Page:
The ever confusing Trust and Will no-contest clause is continually being used and abused in California Trust and Will lawsuits. The irony is that a beneficiary is rarely, if ever, disinherited under a no-contest clause any more because the law is favorably skewed to prevent forfeiture. In other words, no-contest clauses simply do not apply except in the most extreme cases (and your case is not extreme no matter what you think). Not only must you meet the requirements of the Probate Code for a no-contest clause to apply, you must also be acting without probable cause—a nearly impossible standard to meet. If you don’t meet the standard, then you are not in danger of being disinherited regardless of the legal action you file.
But what about a bad Trustee, can he be disinherited under a no-contest clause if he breaches his duties as Trustee? The short answer is no, but why not?
The first rule of no-contest clauses is that you must undertake an action that is specifically listed in the no-contest clause as being a triggering event. More than that, Probate Code section 21310 specifically limits the actions a no-contest clause can affect. Actions that can be used to trigger a no-contest clause are limited to: (1) direct contests of a document (meaning you are trying to overturn a Trust, Will, or Trust or Will amendment), (2) creditors’ claims, and (3) challenging the characterization of property as being either community or separate. Further, a no-contest clause will not apply where someone acts with probable cause of success.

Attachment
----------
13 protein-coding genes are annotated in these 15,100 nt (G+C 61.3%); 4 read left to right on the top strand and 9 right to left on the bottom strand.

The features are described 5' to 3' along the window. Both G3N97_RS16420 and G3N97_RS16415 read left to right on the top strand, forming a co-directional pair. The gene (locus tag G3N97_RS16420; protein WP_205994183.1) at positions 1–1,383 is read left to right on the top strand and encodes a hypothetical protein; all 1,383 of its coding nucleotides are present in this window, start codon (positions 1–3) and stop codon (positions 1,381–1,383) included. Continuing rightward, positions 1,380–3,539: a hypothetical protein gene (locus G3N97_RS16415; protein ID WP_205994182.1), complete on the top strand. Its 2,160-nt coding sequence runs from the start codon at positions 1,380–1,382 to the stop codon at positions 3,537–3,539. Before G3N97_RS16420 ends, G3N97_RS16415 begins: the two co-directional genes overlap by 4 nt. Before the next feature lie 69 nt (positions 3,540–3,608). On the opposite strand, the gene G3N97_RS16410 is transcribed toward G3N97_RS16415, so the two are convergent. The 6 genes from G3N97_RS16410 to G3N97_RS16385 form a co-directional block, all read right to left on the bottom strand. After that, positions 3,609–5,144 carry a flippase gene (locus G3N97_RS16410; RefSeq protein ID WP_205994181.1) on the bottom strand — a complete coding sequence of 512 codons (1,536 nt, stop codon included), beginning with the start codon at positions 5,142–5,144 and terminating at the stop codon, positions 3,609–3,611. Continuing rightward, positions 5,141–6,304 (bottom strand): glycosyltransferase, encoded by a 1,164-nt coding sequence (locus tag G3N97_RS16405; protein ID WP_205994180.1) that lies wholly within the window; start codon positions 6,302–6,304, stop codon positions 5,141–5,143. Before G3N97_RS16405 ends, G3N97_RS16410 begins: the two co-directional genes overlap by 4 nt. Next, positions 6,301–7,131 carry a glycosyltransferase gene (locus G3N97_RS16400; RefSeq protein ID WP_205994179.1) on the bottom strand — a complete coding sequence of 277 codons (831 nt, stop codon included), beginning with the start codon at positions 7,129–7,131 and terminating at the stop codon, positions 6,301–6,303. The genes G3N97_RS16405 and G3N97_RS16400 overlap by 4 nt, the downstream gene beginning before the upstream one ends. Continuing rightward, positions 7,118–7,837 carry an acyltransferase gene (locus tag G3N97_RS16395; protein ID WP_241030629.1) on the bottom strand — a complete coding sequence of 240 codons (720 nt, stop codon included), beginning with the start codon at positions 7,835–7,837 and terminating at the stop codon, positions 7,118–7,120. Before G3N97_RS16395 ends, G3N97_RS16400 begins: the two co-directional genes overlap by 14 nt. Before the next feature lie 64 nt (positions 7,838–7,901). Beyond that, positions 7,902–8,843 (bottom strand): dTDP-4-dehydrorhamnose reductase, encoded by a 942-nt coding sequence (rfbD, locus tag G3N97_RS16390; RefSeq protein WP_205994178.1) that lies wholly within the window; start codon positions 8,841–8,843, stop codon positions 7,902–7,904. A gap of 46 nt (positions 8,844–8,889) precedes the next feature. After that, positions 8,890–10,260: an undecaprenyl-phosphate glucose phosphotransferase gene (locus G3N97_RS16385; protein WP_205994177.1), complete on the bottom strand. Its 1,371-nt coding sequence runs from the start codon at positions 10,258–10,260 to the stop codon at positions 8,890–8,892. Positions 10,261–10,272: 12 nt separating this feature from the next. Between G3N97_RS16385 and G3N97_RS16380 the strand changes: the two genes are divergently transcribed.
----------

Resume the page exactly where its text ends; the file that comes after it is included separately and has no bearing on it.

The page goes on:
Notice how there is no mention of disinheritance for a bad Trustee? That’s because there no basis to disinherit a bad Trustee just for breaching a duty to the Trust. In fact, I have never seen a no-contest clause that includes a provision that triggers disinheritance if a Trustee/beneficiary breaches his duties as Trustee. But even if a Trust or Will no-contest clause had such a provision, it would be unenforceable because only the items outlined in the code can be enforced for no-contest clause purposes.
So that means a bad Trustee who is also a beneficiary will not be disinherited due to his bad actions as Trustee. But the Trustee is not off the hook for engaging in breaches of Trust. The Trustee can still be held liable for any damage that is caused as a result of a breach of Trust, and those damages can be taken out from the bad Trustee’s share of the Trust estate. Unfortunately, that only occurs when a court orders it. That means the burden is on you to file your lawsuit, prove your case at trial, and get your order surcharging the Trustee for damages.